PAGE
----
Mission: To promote the appreciation of wildlife and increase harmony between humanity and nature.

On Instagram: @unionbaywatch

Sunday, August 27, 2017


When I cross the bridge to the south end of Foster Island, I always slow down and look to my left across the open expanse of water, lily pads and fallen trees. Like a magnet to my mind, the opportunity to see nature in action turns my head, snares my attention and brings my feet to a stop. The sounds of the city fade. Yesterday and tomorrow evaporate. As my focus falls into nature my breathing slows and deepens. A sense of peace and well-being floods my soul.

On Wednesday, as I scanned across the lily pads, I was distracted by a slow deliberate movement, directly in front of me. A green heron paced along a floating log lying parallel to the bridge. I silently scrambled to assemble my camera. I wondered how long the bird would remain. Runners constantly cross the bridge while boaters frequently pass beneath. Green herons, while not uncommon, can be extremely shy. 

Moments later, a kayaker passed below the bridge and flushed the heron.

Surprisingly, as the oblivious boater paddled away, the little heron landed close by. 

Green herons weigh less than half a pound. Ten of them together would weigh less than one of their great blue cousins. Green herons are listed as being about a foot and a half long. While this might be technically correct, they generally appear much smaller. Their necks basically disappear when they are folded into their normal 'S' shape. I doubt the distance from the tip of the tail to the end of the bill is not much more than a foot, in a green heron's normal pose. 

You can see some less common green heron poses in this prior post, Green Heron Yoga.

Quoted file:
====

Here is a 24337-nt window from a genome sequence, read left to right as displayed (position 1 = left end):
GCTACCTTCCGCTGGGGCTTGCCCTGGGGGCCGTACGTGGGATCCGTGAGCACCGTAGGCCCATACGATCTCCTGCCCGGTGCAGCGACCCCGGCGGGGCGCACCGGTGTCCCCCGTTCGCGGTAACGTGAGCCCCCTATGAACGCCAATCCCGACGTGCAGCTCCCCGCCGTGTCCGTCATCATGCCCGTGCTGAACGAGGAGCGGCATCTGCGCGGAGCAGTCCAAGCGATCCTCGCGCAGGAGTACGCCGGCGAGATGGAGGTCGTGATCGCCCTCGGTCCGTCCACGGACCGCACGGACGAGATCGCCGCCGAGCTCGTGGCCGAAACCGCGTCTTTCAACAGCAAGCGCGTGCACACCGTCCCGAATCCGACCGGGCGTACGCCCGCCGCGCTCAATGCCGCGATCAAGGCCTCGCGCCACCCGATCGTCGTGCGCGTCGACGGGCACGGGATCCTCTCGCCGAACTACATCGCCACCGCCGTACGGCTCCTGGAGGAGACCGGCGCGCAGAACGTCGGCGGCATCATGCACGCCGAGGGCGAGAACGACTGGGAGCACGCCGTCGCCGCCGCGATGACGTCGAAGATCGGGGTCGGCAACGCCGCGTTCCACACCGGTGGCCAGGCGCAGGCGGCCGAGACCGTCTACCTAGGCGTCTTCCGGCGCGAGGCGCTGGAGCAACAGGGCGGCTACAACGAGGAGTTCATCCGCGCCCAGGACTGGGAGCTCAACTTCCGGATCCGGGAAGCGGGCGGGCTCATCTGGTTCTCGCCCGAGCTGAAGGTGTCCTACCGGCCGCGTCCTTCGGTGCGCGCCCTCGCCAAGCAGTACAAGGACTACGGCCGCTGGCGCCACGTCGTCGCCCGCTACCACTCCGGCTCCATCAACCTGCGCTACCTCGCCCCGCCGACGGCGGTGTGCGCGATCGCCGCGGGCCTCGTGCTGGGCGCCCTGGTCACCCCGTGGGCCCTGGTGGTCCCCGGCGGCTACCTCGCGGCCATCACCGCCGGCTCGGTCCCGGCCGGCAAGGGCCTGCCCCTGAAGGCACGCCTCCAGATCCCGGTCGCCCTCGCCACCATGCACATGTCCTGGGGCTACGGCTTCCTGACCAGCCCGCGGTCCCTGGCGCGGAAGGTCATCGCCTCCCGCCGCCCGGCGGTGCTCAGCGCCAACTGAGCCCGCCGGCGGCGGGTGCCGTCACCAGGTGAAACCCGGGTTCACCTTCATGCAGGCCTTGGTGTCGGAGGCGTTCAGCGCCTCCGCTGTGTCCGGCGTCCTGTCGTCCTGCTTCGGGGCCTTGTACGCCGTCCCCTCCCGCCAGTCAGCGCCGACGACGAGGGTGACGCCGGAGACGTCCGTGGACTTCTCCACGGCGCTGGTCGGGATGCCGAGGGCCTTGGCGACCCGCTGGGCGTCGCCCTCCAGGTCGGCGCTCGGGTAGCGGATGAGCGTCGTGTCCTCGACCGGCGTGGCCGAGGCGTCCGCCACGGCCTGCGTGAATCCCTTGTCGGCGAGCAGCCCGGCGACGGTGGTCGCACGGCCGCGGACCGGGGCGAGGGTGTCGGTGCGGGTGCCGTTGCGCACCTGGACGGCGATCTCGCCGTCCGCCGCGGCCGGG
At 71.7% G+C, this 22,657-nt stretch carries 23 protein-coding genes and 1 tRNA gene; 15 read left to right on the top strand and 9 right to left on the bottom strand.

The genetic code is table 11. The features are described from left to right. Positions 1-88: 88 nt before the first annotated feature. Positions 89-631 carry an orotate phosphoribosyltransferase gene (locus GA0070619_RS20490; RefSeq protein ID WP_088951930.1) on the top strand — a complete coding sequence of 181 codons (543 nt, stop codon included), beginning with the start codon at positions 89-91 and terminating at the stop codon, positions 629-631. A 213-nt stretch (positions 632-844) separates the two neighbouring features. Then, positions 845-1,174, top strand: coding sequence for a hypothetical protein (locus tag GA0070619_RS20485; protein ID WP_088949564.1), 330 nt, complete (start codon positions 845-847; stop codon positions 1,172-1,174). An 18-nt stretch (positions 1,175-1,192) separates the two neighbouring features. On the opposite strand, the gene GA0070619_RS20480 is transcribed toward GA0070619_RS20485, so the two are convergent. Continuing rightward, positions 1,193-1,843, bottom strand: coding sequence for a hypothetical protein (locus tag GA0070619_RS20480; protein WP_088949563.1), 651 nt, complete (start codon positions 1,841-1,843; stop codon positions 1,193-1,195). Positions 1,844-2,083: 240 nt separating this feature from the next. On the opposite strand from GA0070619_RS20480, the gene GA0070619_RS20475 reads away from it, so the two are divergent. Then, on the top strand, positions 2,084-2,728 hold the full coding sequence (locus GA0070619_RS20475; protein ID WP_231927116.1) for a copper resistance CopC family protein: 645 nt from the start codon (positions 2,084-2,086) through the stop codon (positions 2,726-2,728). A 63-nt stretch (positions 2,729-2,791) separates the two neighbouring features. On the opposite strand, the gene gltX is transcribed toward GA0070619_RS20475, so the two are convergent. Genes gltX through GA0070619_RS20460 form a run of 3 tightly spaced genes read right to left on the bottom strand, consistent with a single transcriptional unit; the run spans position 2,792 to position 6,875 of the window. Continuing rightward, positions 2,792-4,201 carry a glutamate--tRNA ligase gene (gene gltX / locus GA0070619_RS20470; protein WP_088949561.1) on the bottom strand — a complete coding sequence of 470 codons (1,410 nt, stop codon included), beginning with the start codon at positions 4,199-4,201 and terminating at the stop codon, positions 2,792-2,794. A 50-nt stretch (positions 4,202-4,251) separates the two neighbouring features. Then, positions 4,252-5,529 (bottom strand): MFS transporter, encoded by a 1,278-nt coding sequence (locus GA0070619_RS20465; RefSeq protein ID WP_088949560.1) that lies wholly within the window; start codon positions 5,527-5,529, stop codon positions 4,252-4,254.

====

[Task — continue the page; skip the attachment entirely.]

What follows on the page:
After about five minutes, the heron finally settled in and began focusing on finding food.

At a glacial pace, the heron leaned forward and began to extend its secret weapon.

The heron must have spent more than two minutes slowly, imperceptibly extending its neck and moving its head closer to the unsuspecting fish. 

Without moving its feet or legs, the deadly bill moved all the way down to the surface of the water. In a flash, the beak burst through and snatched a little fish. The tip of the bill is visible in the middle of the diamond-shaped opening below the leaves which hide the heron's head.
You can see a different and unique green heron hunting technique is this prior post, Learning To Fish.

After swiftly swallowing the appetizer, the heron silently turned and began the process again.

This time I caught a photo of the fish before it began its last convoluted journey down the telescopic neck. The heron caught three of these little fish in rapid succession.

The hungry little heron 'licks its lips' and prepares for the main course.

This time the heron actually speared the fish with its upper mandible.

Based on the arrangement of the fins I am thinking this fish might be a smallmouth bass. I have seen bass as long as eighteen inches caught near Foster island (with a rod and reel) but I do believe this is the largest fish I have ever seen a green heron catch.

It is also the first time I have seen a green heron spear its prey. Great blue herons will often walk to the shore and remove speared fish on land, so the fish cannot easily escape while the heron is preparing to consume it. This green heron seemed a bit dumbfounded. I wondered if spearing the fish might have been a first for the heron as well. We can tell this is a young, less-experienced bird because the side of the neck is streaked.

More mature green heron's, like this bird photographed last fall, have much more of a solid chestnut-red coloring on the sides of the neck.

After spending a couple of minutes twisting and turning about on its perch, and moving the fish up and down, the heron finally found a way to withdraw its bill and grasp the fish in a more helpful arrangement, without setting it down.

It only took a moment or two more to reposition the fish in the usual head-first fashion. In addition to its other stripes and streaks, this bird also has little brown streaks on the 'cap' on top of its head. If you glance back at the mature bird you will see its cap is far more consistently colored.

Curiously, there appears to be some debate about what these marking indicate. In Birds of North America (citation below) I found the following comments, 'Bent and Oberholser described (juvenile) females as differing from males in having chestnut streaks on the crown,...Very few examples of sexual dimorphism in Juvenile plumage exist. Therefore, further studies should evaluate the validity of this purported early sexual dimorphism.'